Monday, April 11, 2011

Benefits of red

Red wine stops weight gain

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HURRAH! New research suggests red wine is good for your waistline as well as your heart.
Ever wondered why French women - who notoriously eat a diet full of pastry, cheese and wine - look so good and have one of the longest life expectancies in the world? Dubbed “the French paradox”, scientists have spent decades trying to get to the bottom of this seemingly unfair scenario. While it’s hard to find scientific proof, it has been theorised that France’s high red wine consumption is a primary factor.
 Farewell, fat
Women who drink a glass or two of alcohol daily – in particular red wine – gain less weight than non-drinkers, according to a recent American study.
Keeping tabs on the drinking habits of 20,000 women over the course of 13 years, researchers at Boston’s Brigham and Women’s Hospital found that women who didn’t drink any alcohol gained the most weight. Women who enjoyed one to two glasses of wine a day were 30 per cent less likely to be overweight than the non drinkers.

One theory is the livers of regular drinkers break down alcohol by turning extra energy into heat, not fat. If a woman consumes 120 calories from a glass of wine, so the theory goes, most of it will be burned off. But if she eats pizza, more of the calories will morph into fat.The research took into account the participants’ age, smoking status, physical activity and body mass index and compared women with similar backgrounds and lifestyles.
“There is substantial evidence that wine in moderation will not make you put on weight; the trick is to keep the dose small and regular,” says Dr Erik Skovenborg a Danish GP and author of Wine And Health – Myths And Facts.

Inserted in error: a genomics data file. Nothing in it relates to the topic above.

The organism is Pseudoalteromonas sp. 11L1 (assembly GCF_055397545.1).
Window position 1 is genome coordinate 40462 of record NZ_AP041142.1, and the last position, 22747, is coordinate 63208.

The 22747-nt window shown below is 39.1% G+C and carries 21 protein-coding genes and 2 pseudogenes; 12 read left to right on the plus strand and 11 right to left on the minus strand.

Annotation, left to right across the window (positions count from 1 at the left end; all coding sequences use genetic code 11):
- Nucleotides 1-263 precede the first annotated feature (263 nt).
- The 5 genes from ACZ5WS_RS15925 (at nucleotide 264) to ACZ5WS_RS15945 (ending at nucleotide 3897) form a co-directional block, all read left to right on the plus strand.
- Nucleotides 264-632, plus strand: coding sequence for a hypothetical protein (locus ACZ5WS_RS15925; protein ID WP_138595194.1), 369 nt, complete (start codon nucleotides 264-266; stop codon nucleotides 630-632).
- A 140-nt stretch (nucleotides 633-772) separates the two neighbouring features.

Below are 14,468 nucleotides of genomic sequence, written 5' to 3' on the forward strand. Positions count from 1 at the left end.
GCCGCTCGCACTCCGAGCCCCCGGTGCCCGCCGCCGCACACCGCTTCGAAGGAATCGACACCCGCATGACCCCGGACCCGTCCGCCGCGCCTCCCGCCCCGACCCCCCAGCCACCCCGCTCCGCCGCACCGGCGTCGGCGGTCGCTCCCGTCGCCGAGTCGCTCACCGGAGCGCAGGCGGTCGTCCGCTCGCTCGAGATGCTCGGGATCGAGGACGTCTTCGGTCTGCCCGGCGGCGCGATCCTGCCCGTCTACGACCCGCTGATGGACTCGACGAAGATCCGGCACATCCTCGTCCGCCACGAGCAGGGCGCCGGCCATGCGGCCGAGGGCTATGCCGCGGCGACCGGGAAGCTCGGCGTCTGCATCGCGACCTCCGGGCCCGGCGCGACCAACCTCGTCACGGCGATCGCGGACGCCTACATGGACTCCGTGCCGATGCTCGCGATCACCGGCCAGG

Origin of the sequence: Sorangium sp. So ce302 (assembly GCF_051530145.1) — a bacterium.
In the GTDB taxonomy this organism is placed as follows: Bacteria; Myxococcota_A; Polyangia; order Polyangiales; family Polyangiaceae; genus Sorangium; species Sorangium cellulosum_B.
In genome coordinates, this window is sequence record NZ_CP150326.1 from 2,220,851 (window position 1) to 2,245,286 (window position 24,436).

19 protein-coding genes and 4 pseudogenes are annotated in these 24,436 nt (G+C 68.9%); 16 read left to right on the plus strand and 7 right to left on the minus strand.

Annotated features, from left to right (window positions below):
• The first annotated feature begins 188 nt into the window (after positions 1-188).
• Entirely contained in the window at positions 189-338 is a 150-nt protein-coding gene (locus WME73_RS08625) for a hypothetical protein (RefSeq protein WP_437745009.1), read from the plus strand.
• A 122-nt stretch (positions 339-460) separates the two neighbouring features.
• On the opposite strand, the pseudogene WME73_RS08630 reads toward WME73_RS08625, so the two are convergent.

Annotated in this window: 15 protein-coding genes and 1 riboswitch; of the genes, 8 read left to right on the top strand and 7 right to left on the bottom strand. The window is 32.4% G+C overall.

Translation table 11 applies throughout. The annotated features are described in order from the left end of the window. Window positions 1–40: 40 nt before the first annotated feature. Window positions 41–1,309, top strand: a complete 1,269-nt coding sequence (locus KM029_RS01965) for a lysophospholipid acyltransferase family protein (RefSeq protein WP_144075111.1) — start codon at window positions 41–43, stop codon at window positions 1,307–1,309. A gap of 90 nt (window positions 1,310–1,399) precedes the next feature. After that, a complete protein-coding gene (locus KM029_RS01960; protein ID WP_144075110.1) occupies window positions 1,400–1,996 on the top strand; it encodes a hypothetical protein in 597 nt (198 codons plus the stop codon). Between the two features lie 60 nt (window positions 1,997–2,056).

Disease prevention
Skovenborg says wine is very healthy: “A moderate consumption of wine is also associated with the reduction in the risk of coronary heart disease, cerebral thrombosis, type two diabetes, dementia, gall bladder stones and kidney stones.”
Sydney GP and media commentator Dr Ginni Mansberg agrees: “We don’t get why wine has health benefits, but it does. It’s mainly taken from anecdotal evidence, but teetotallers have poorer health than people who drink small amounts of wine.”
Professor Lindsay Brown from the University of Southern Queensland says wine is high in antioxidants, often referred to as the “elixir of life”.
“Evidence shows low concentrations of alcohol improve cardiac function, suggesting both red and white wine would be beneficial,” Professor Brown says. “Red wines contain a range of other chemicals, such as resveratrol, present in lower amounts in white wine, that have been shown to improve heart function.”
The social boost
In 2008, American entrepreneur Christine Trice started the Facebook group OMG I So Need A Glass of Wine Or I’m Gonna Sell My Kids after trying to make a work call from home while her children screamed in the background.
Originally starting the group “for laughs”, she struck a chord; she now has a fan page, a dedicated website and more than 200,000 followers. She says the group isn’t so much about a shared love of alcohol, rather it’s about connecting with other women.
“I love wine based more on the experience that I’m having at the moment. This group has been my outlet for good times and bad,” Trice says.
Dr Anthony Grant, director of the University of Sydney Coaching Psychology Unit, says having the odd glass of wine can even help improve your quality of life.
“Research shows a moderate consumption of alcohol can be very useful in facilitating relaxation and lubricating social occasions,” Dr Grant says. “Having a drink to relax is really useful and an important way to signal the switching off of work and other tasks.”
However, he warns the boundaries between work and relaxation are very blurred for home workers – generally women – so it’s important to be careful there isn’t too much reliance on alcohol to signify the end of the day.

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